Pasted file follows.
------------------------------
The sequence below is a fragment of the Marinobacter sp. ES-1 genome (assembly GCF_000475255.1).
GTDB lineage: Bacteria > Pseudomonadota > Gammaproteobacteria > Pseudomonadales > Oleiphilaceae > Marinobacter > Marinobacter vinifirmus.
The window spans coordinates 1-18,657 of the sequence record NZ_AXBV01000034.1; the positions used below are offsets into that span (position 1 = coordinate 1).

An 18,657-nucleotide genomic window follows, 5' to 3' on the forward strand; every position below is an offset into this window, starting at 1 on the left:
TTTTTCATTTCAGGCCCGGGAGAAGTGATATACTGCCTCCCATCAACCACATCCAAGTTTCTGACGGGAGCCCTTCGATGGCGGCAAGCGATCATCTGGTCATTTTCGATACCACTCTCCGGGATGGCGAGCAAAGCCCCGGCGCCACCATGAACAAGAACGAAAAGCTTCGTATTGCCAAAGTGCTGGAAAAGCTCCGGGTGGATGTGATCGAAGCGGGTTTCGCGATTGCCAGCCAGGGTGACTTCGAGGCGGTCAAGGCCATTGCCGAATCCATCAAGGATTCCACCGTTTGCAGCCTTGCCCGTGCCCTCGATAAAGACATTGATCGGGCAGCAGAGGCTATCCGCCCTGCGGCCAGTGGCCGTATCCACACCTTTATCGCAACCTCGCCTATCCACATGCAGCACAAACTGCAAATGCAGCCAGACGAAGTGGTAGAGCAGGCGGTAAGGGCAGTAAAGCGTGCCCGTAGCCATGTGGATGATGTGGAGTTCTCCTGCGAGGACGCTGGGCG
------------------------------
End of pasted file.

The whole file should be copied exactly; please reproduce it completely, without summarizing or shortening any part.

The sequence below is a fragment of the Marinobacter sp. ES-1 genome (assembly GCF_000475255.1).
GTDB lineage: Bacteria > Pseudomonadota > Gammaproteobacteria > Pseudomonadales > Oleiphilaceae > Marinobacter > Marinobacter vinifirmus.
The window spans coordinates 1-18,657 of the sequence record NZ_AXBV01000034.1; the positions used below are offsets into that span (position 1 = coordinate 1).

An 18,657-nucleotide genomic window follows, 5' to 3' on the forward strand; every position below is an offset into this window, starting at 1 on the left:
TTTTTCATTTCAGGCCCGGGAGAAGTGATATACTGCCTCCCATCAACCACATCCAAGTTTCTGACGGGAGCCCTTCGATGGCGGCAAGCGATCATCTGGTCATTTTCGATACCACTCTCCGGGATGGCGAGCAAAGCCCCGGCGCCACCATGAACAAGAACGAAAAGCTTCGTATTGCCAAAGTGCTGGAAAAGCTCCGGGTGGATGTGATCGAAGCGGGTTTCGCGATTGCCAGCCAGGGTGACTTCGAGGCGGTCAAGGCCATTGCCGAATCCATCAAGGATTCCACCGTTTGCAGCCTTGCCCGTGCCCTCGATAAAGACATTGATCGGGCAGCAGAGGCTATCCGCCCTGCGGCCAGTGGCCGTATCCACACCTTTATCGCAACCTCGCCTATCCACATGCAGCACAAACTGCAAATGCAGCCAGACGAAGTGGTAGAGCAGGCGGTAAGGGCAGTAAAGCGTGCCCGTAGCCATGTGGATGATGTGGAGTTCTCCTGCGAGGACGCTGGGCG